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If you don’t like it here,
why don’t you move
to another country?

By John Silveira

Issue #99 • May/June, 2006

That's a question I've been confronted with, more than once, when I've complained about the PATRIOT Act, the RICO Act, creeping gun control, the empowerment of the bureaucracy, the restriction of free markets, etc.

And my answer to that question is almost always, "But where would I go?"

This usually brings a smug reply along the lines of, "Anywhere, John. Just leave! Where do you want to go?"

And my response is always the same, "I want to stay here. You're the one who should go."

"Me?" I'm asked. "But you're the one who doesn't like this country."

That, however, is not true. I love this country. I'm deliriously happy with the way it was set up. It's the only country in all of history based on the individual and individual rights. It's the only one not founded on "the greatest good for the greatest number," "experts know best and will run your life for you," "I am royalty and you are here to serve me," or some other BS like that. There's no other place like this land of Jefferson, Adams, Mason, Monroe, and their kind, in the world or in time, and I'm trying to keep it the way it is, or at least the way it's supposed to be.

After I explain that to my listeners (assuming they let me get that far, which they often don't), I add, "You're the one who's unhappy. You're the one who should leave."

A lot of people want to terminate the conversation then and there. This is particularly true of the so-called "soccer moms." But it's also true of those who sense they're falling into a trap. However, if allowed, I continue. "There's no other country that's based on freedom. There's no other country where individual rights are not gifts from the king, the parliament, congress, the president, a dictator, a majority of your neighbors, or someone else. Even Canada's so-called Bill of Rights specifically says a Canadian's rights are at the discretion of Parliament. Those aren't rights; those are privileges. And people like you are trying to change this country into one of those countries. So, it's you who should move, not me. And there are plenty of places you can go. But there's nowhere for people like me, except...here.

"I don't have any choices of where I can go, but you do.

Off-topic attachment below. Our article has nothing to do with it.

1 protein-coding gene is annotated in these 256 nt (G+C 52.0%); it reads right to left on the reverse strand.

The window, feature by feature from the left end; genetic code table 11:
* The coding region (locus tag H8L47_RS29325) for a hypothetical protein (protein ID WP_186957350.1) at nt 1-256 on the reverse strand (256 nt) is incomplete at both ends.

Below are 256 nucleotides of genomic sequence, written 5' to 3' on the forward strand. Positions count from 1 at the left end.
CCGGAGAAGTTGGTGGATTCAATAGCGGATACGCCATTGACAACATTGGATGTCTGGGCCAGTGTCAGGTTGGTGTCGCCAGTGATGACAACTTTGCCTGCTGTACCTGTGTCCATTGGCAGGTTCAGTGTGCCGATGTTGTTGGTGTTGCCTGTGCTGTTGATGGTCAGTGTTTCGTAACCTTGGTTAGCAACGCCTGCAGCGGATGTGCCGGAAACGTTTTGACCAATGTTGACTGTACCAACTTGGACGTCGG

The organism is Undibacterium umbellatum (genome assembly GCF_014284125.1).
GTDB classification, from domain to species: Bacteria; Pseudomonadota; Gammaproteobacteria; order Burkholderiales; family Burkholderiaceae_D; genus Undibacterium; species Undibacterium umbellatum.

"If you want communism, there are still communist countries: North Korea, The People's Republic of China, Cuba.

"If you want fascism, you can go to South America. There are plenty of countries there that will welcome you.

"If you want a theocracy, Iran may be right up your alley, or you can move to Vatican City.

"Absolute monarchy? Move to Swaziland. It's not absolute, yet, but the king needs you and will welcome you if you have ideas for making him even more powerful. And if you really want to impress him, bring your virgin daughters as gifts.

"Socialism? Go to Sweden, France, Germany—or just about anywhere else in Europe.

"Absolute democracy? Well, that's a tough one. As near as I can tell, there's only been one, and it didn't work out too well. Socrates certainly didn't like it. The majority took a vote and got him to drink hemlock. The majority could do that because there were no—what our forefathers called—'unalienable' rights.

"But unalienable rights and a constitutional government are supposed to exist here. Believe me, I'm not unhappy with the way this country was set up. I'm not unhappy with our Constitution. I'm not the one trying to change these things. You are. You're the one unhappy with the United States. What you should be doing is trying to think of what you want to change this country into, and I guarantee there's already a place just like it somewhere else in the world. Then, please, take your own advice, and go there. Let me stay here.

"And to prove to you what a good friend I am, let's go to your house—now. I'll help you pack your bags. I'll even drive you to the airport."

If they're still listening, that's usually the point where they get insulted, make some rude comment, and walk away. And it's where I shake my head, saddened that they, like so many others today, just don't get it, or don't care if they do.

The American abolitionist Wendell Phillips said, "Eternal vigilance is the price of liberty." But there's not much to be done when there are so few of us keeping watch.




Read More by John Silveira

Read More Opinion / Commentary

 
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